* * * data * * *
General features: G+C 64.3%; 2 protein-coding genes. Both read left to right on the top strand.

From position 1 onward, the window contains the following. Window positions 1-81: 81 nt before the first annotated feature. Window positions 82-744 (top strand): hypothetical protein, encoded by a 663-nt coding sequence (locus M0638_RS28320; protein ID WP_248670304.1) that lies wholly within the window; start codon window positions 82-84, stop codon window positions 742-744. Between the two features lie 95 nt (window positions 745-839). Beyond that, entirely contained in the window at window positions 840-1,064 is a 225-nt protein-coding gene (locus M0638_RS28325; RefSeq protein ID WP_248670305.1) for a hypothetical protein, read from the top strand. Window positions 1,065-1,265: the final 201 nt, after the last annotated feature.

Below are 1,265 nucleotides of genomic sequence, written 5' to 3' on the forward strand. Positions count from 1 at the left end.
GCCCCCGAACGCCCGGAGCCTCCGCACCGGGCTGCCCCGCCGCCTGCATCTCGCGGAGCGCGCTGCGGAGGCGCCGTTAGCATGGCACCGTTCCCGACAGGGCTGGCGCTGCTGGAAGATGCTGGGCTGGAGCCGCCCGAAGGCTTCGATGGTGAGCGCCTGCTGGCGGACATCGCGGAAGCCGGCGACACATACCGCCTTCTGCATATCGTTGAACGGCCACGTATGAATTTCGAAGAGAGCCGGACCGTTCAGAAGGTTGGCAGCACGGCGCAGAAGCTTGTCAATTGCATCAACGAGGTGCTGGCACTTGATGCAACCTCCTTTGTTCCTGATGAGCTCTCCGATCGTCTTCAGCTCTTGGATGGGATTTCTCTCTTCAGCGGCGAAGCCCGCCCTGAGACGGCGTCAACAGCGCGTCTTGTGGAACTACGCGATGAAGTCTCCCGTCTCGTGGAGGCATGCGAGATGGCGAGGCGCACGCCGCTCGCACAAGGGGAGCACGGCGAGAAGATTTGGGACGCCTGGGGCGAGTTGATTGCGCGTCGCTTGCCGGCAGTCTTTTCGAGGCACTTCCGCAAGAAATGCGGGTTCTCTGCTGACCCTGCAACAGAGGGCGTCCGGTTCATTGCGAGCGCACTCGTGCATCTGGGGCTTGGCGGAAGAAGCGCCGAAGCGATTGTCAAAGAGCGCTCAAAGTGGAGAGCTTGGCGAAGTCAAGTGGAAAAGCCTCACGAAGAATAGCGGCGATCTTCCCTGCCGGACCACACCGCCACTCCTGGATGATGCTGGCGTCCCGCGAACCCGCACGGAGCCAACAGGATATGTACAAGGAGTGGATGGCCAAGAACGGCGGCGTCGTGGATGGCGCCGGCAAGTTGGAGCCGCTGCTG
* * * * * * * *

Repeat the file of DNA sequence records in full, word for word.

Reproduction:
General features: G+C 64.3%; 2 protein-coding genes. Both read left to right on the top strand.

From position 1 onward, the window contains the following. Window positions 1-81: 81 nt before the first annotated feature. Window positions 82-744 (top strand): hypothetical protein, encoded by a 663-nt coding sequence (locus M0638_RS28320; protein ID WP_248670304.1) that lies wholly within the window; start codon window positions 82-84, stop codon window positions 742-744. Between the two features lie 95 nt (window positions 745-839). Beyond that, entirely contained in the window at window positions 840-1,064 is a 225-nt protein-coding gene (locus M0638_RS28325; RefSeq protein ID WP_248670305.1) for a hypothetical protein, read from the top strand. Window positions 1,065-1,265: the final 201 nt, after the last annotated feature.

Below are 1,265 nucleotides of genomic sequence, written 5' to 3' on the forward strand. Positions count from 1 at the left end.
GCCCCCGAACGCCCGGAGCCTCCGCACCGGGCTGCCCCGCCGCCTGCATCTCGCGGAGCGCGCTGCGGAGGCGCCGTTAGCATGGCACCGTTCCCGACAGGGCTGGCGCTGCTGGAAGATGCTGGGCTGGAGCCGCCCGAAGGCTTCGATGGTGAGCGCCTGCTGGCGGACATCGCGGAAGCCGGCGACACATACCGCCTTCTGCATATCGTTGAACGGCCACGTATGAATTTCGAAGAGAGCCGGACCGTTCAGAAGGTTGGCAGCACGGCGCAGAAGCTTGTCAATTGCATCAACGAGGTGCTGGCACTTGATGCAACCTCCTTTGTTCCTGATGAGCTCTCCGATCGTCTTCAGCTCTTGGATGGGATTTCTCTCTTCAGCGGCGAAGCCCGCCCTGAGACGGCGTCAACAGCGCGTCTTGTGGAACTACGCGATGAAGTCTCCCGTCTCGTGGAGGCATGCGAGATGGCGAGGCGCACGCCGCTCGCACAAGGGGAGCACGGCGAGAAGATTTGGGACGCCTGGGGCGAGTTGATTGCGCGTCGCTTGCCGGCAGTCTTTTCGAGGCACTTCCGCAAGAAATGCGGGTTCTCTGCTGACCCTGCAACAGAGGGCGTCCGGTTCATTGCGAGCGCACTCGTGCATCTGGGGCTTGGCGGAAGAAGCGCCGAAGCGATTGTCAAAGAGCGCTCAAAGTGGAGAGCTTGGCGAAGTCAAGTGGAAAAGCCTCACGAAGAATAGCGGCGATCTTCCCTGCCGGACCACACCGCCACTCCTGGATGATGCTGGCGTCCCGCGAACCCGCACGGAGCCAACAGGATATGTACAAGGAGTGGATGGCCAAGAACGGCGGCGTCGTGGATGGCGCCGGCAAGTTGGAGCCGCTGCTG